At a Glance
If you are on the path to earning a college degree, you are investing in your future. And while it’s easy to associate it with images of booze-fuelled spring break trips, traveling as a student can be quite the enriching experience. Consider it the school of life that compliments your academic pursuits. You may be wondering though, is it wise to using student loans to travel as a student?
Tashieka Brewer, founder of the travel blog and movement Pink Girls Run The World, says that travel loans for students are absolutely worth it. She used her student loan rebate to travel and study abroad, and applied her U.S. student loan to study at Sorbonne University in France (her school allowed her to cash out a check for the full amount at her bank).
“I wish all students knew that you can use your loan refund check to finance your travel. Refunds caused by financial aid and loan payments are issued after the initial disbursement of financial aid, which generally occurs a few days prior to the start of the semester,” she says.
“While my friends were using their loan refund checks to purchase clothes and electronics, I used my refund check to travel throughout the Caribbean and parts of Europe.”
The dos and don’ts of using student loans to travel
Brewer’s experience is one example of leveraging a student loan for traveling abroad. But you can also take out a student travel loan explicitly designed for the purpose of funding your adventures. It’s essentially the same as a personal loan, so there are a few factors to keep in mind. What is the APR (interest rates and fees) and the loan term (how long you’ll have to pay back the loan)?
Also, being approved for one is based on factors like your credit score and income, which, as a student, you may not have a lot of leverage around. In that case, you may want to get one of your parents to co-sign. Keep in mind that applying for a student travel loan will impact your credit score, so before filling out a bunch of applications, do your research and be selective.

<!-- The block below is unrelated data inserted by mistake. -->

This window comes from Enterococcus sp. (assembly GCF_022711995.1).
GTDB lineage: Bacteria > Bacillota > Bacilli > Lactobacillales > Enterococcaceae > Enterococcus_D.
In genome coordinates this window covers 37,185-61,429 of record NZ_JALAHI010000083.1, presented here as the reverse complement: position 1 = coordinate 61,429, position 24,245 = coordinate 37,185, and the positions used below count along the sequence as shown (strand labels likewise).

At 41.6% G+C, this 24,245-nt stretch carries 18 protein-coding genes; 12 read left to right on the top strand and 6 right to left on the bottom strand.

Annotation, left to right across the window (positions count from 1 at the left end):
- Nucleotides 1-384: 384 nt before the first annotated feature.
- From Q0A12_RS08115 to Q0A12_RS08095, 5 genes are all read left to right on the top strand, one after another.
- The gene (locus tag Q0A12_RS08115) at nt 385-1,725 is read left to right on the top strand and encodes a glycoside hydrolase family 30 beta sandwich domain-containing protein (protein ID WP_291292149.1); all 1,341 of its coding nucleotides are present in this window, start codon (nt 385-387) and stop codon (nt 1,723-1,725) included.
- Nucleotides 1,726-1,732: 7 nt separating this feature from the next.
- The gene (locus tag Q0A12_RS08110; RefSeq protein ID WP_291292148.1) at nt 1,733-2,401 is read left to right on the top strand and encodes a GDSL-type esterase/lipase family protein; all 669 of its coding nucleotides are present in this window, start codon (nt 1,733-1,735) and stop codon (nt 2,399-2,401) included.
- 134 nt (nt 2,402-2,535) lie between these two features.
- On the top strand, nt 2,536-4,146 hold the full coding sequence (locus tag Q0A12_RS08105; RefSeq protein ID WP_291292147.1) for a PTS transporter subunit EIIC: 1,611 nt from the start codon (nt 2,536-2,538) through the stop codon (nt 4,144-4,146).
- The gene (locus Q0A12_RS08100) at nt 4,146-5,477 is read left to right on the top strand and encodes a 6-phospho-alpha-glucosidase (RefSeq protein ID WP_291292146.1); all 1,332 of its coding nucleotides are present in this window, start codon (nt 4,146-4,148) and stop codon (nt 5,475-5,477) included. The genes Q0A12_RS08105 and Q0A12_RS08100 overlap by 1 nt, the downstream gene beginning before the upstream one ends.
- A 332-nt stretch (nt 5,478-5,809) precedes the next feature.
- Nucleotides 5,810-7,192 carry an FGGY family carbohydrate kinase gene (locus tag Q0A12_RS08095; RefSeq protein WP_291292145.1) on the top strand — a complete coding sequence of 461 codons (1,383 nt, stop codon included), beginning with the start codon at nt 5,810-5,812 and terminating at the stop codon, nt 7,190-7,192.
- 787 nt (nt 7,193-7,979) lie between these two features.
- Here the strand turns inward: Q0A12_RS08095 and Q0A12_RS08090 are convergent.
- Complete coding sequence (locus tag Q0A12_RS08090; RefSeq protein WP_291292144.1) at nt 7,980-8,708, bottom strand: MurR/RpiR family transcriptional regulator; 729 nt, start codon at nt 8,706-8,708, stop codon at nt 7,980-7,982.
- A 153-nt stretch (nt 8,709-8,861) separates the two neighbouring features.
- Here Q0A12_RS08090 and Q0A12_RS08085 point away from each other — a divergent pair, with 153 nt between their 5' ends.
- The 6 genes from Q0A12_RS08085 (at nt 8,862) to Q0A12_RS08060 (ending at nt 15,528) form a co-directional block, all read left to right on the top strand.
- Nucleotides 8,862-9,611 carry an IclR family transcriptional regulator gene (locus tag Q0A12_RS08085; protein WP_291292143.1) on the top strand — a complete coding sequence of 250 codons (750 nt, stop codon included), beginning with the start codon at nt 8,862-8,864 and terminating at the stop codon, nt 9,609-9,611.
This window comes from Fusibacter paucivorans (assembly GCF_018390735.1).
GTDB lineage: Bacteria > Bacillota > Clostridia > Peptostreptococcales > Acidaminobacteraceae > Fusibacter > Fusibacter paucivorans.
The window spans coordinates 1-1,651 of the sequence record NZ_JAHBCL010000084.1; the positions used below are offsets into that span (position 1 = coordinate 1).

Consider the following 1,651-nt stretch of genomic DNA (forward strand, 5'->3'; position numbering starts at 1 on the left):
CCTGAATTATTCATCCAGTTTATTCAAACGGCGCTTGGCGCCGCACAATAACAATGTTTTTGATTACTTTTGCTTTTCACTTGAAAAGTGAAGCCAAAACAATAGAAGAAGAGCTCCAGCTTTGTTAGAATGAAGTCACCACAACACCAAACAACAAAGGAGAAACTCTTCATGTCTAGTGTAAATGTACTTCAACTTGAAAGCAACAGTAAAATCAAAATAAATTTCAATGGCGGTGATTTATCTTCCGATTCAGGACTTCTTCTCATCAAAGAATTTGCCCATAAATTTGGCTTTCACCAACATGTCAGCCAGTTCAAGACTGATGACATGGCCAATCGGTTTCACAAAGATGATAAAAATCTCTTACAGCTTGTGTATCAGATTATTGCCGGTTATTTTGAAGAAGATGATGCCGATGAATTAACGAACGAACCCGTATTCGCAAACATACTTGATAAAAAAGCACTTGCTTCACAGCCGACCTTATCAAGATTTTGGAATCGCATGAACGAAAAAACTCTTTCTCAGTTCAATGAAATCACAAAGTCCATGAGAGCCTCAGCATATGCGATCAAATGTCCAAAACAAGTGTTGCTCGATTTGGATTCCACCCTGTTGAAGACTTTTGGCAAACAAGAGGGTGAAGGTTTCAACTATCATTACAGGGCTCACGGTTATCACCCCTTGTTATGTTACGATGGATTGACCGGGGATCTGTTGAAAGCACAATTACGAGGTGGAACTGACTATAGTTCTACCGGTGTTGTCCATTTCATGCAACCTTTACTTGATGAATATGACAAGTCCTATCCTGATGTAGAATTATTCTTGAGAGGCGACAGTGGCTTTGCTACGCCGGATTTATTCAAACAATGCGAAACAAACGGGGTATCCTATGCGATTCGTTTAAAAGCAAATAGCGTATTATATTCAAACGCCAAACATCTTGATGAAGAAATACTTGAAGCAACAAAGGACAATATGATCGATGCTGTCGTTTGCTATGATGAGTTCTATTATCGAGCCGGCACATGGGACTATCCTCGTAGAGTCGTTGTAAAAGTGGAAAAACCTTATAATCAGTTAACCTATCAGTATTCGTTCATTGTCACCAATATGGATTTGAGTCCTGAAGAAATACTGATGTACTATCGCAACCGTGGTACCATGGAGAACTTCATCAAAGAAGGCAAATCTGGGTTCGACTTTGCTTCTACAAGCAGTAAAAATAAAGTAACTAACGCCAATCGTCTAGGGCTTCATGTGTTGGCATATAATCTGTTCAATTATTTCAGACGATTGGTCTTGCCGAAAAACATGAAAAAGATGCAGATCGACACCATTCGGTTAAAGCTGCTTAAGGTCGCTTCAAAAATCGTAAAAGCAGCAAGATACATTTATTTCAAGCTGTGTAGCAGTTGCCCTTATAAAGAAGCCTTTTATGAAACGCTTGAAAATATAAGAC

Types of travel loans for students
There are different types of travel loans for students. But regardless of whether you are taking out a federal student loan or a private study abroad loan to finance your travel, it’s still important to remember that it’s a loan and not free money.
“Do manage your money carefully, being cognizant of how the exchange rates in a foreign country can impact how you spend. Don’t forget to download a budgeting app to help you while abroad. Do remember that it is a loan that you will need to pay back, like any other loan,” recommends Brewer.
Taking out a student travel loan is one option. Using a loan refund check is another. Another interesting avenue is researching scholarships and grants, according to Caleb Reed, founder of TheDollarBudget and self-taught credit expert who is debt-free and has a credit score of 787.
“If you are interested in studying abroad, you should research scholarships and grants before taking out a loan,” he says. “While they may be more difficult to qualify for, financial assistance from study abroad programs are typically less pricey in the long-term.”
Commonly asked questions
Can you use student loans to travel?
Yes, you can. How you go about it and whether it’s a smart move for you depends on your situation.
“Student loans are provided to help you cover your education expenses, and, eventually, you’ll have to pay them back. Travel is a valuable learning experience and traveling while a student offers the type of experience that can’t be learned in the classroom. It’s totally worth the investment,” says Brewer.
Reed adds that you should proceed with caution: “Unless you’re studying abroad, your travels are most likely unrelated to your education costs. If you’re not careful and use student loans to fund unrelated travel, you may end up short when it’s time to pay for essential expenses like tuition, room and board and textbooks.”
How can you get a loan to study abroad?
“I used the money provided by my Subsidized Federal Direct Stafford Loan to attend my US University to pay for my tuition at La Sorbonne in France,” shares Brewer. “The AIFS program that helped facilitate my study abroad was not affiliated with my U.S. University, but once accepted into the study abroad program, my U.S. university allowed me to cash a check for the full amount and use it for my study abroad in France.”
You can also apply to a private study abroad loan, a personal loan with specific terms, or use your student loans to fund some of your travels with strategic budgeting to make sure that you have enough for other academic-related expenses.